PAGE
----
Maintenance of the main water system

How much money is needed to maintain dams, dikes and storm surge barriers and how does the Minister of Infrastructure and the Environment (I&M) intend to finance the work? We have audited the maintenance of the main water system in the Netherlands. This system protects the country against flooding, regulates the volume of water and helps improve water quality. Rijkswaterstaat, an agency of the Ministry of I&M, is responsible for managing the main water system. The average budget to maintain the system until the end of 2020 is €160 million per annum.


Our analysis found that the Minister of I&M had underestimated the cost of maintaining the main water system in the years ahead. In 2011 she had concluded that a further €151 million would be needed until the end of 2020 but these additional budget funds have since proved inadequate. We have calculated that the additional funding will have to be raised by a further €132 million. These funds can be found largely from existing sources but there will still be a financing shortfall of €32 million.

Rijkswaterstaat has made improvements in its financial statements but they are still not fully up to date. A sum has been reserved on the balance sheet for management and maintenance work on the three infrastructure networks (highways, main waterways and main water system) but it is not known precisely how much of this balance sheet item is available for the main water system because Rijkswaterstaat does not break the item down into its component parts each year. It last did so at the end of 2014, when it concluded that €68 million was available for the main water system.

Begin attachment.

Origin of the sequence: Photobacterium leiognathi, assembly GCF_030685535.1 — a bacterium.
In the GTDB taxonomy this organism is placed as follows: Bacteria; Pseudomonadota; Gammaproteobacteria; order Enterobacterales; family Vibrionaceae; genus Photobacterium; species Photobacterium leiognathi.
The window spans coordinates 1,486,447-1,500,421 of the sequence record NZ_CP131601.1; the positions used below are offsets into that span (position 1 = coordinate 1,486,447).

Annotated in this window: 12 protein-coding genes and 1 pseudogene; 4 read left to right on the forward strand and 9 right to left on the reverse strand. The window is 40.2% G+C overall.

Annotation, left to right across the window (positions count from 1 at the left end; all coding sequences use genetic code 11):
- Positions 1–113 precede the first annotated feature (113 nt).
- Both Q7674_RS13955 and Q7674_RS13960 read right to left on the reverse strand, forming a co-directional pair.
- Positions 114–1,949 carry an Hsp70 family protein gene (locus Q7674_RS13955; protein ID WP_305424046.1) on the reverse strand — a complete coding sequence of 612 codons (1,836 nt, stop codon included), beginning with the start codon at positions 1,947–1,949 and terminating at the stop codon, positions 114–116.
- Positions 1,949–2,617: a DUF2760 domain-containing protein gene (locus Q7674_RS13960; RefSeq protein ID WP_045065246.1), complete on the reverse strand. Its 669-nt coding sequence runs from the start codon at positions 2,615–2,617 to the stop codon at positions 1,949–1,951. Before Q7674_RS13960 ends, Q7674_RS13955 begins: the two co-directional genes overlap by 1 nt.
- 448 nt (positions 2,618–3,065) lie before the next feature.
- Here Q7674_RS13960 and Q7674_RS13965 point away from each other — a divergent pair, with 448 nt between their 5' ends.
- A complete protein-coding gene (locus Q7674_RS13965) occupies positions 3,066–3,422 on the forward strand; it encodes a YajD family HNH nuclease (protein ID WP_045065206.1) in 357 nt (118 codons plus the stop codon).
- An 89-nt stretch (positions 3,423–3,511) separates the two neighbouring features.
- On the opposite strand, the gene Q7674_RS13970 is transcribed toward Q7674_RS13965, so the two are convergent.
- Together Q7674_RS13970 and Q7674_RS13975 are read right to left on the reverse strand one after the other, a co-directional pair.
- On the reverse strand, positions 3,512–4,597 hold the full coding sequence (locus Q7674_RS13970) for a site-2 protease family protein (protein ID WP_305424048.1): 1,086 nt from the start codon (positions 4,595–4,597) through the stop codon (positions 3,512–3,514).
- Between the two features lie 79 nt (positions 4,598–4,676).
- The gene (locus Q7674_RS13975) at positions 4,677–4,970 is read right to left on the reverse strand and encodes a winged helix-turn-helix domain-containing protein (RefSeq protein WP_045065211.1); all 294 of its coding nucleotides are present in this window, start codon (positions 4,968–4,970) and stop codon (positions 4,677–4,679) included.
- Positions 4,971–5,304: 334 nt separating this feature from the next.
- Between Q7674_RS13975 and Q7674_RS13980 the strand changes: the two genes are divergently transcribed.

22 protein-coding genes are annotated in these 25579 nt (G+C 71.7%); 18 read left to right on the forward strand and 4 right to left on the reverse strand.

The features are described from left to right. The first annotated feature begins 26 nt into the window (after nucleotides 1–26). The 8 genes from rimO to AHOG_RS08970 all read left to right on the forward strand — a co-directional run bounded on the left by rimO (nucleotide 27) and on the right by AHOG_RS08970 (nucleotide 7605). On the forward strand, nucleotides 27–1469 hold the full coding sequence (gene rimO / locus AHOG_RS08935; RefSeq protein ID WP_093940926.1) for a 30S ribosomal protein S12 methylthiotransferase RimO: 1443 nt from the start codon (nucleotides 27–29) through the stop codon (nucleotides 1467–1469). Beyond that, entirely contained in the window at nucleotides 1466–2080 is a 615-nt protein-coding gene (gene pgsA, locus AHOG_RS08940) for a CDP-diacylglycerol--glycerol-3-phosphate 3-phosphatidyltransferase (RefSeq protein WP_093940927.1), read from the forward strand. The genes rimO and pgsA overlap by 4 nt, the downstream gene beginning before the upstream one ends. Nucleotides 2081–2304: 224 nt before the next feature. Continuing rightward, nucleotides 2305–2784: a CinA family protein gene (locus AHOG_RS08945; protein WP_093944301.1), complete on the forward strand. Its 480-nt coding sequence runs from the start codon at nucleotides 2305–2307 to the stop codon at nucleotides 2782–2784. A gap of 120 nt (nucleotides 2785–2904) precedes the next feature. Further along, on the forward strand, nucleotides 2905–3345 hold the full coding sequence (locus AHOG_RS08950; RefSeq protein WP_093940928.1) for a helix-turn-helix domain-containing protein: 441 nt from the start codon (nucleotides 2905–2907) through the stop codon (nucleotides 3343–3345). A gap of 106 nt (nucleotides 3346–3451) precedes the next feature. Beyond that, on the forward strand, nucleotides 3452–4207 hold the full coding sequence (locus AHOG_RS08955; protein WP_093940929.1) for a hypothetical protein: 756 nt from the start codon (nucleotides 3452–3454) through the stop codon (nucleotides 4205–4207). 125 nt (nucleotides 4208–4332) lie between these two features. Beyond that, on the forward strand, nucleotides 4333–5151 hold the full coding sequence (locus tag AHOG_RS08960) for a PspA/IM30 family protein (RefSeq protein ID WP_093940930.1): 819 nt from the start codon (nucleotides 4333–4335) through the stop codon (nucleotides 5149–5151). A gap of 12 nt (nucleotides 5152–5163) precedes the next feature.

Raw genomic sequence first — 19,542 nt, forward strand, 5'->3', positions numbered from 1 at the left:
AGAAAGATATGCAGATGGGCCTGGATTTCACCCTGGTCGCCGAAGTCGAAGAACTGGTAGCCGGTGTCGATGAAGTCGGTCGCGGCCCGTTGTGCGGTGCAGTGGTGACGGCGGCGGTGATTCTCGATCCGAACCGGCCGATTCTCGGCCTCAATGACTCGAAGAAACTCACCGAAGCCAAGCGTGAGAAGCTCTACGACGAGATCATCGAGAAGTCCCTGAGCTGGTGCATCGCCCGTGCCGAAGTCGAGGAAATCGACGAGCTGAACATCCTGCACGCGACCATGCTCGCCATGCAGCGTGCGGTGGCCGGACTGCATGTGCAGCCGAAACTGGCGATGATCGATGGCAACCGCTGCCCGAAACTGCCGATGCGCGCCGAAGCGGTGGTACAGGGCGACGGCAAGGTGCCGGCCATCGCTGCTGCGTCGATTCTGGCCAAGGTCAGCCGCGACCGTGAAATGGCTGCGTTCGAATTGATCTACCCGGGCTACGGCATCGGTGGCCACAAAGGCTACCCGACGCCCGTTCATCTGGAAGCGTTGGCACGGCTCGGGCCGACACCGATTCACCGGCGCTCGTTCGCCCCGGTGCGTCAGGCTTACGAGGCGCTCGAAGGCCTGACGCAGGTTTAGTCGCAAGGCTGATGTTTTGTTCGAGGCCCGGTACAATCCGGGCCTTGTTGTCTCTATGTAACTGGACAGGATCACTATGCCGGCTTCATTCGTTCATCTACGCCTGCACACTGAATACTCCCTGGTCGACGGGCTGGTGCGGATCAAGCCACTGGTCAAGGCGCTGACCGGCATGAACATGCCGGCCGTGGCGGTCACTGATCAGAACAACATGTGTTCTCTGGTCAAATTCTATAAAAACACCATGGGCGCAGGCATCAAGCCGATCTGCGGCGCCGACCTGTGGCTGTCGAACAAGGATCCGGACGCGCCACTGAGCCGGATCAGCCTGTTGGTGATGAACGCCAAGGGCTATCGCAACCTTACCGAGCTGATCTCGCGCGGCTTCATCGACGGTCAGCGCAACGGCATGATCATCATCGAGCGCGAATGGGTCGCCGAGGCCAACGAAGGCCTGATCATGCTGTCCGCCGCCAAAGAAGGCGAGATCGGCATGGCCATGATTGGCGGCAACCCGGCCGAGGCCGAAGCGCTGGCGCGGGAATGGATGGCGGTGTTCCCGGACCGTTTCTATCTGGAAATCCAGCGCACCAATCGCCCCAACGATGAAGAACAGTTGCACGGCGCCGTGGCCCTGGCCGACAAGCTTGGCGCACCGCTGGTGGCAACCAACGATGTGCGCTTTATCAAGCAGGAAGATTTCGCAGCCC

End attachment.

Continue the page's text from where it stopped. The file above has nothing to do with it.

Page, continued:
Parliament should have been provided with more information regarding the additional measures and funds necessary to maintain the main water system. More information should also have been provided on the funding available in the balance sheet item. Rijkswaterstaat is taking measures to improve its information management. In our opinion, these measures should also improve the provision of information to parliament.


The Minister of I&M wrote in her response to our audit that her budget was sufficient to respond to serious risks. She had also taken measures for the period to 2030, with some of the funding being provided through I&M’s draft budget for 2017. According to the Minister’s calculations, however, there would still be a shortfall of €18 million. She thought this was acceptable as it would act as an incentive for innovation and efficiency gains.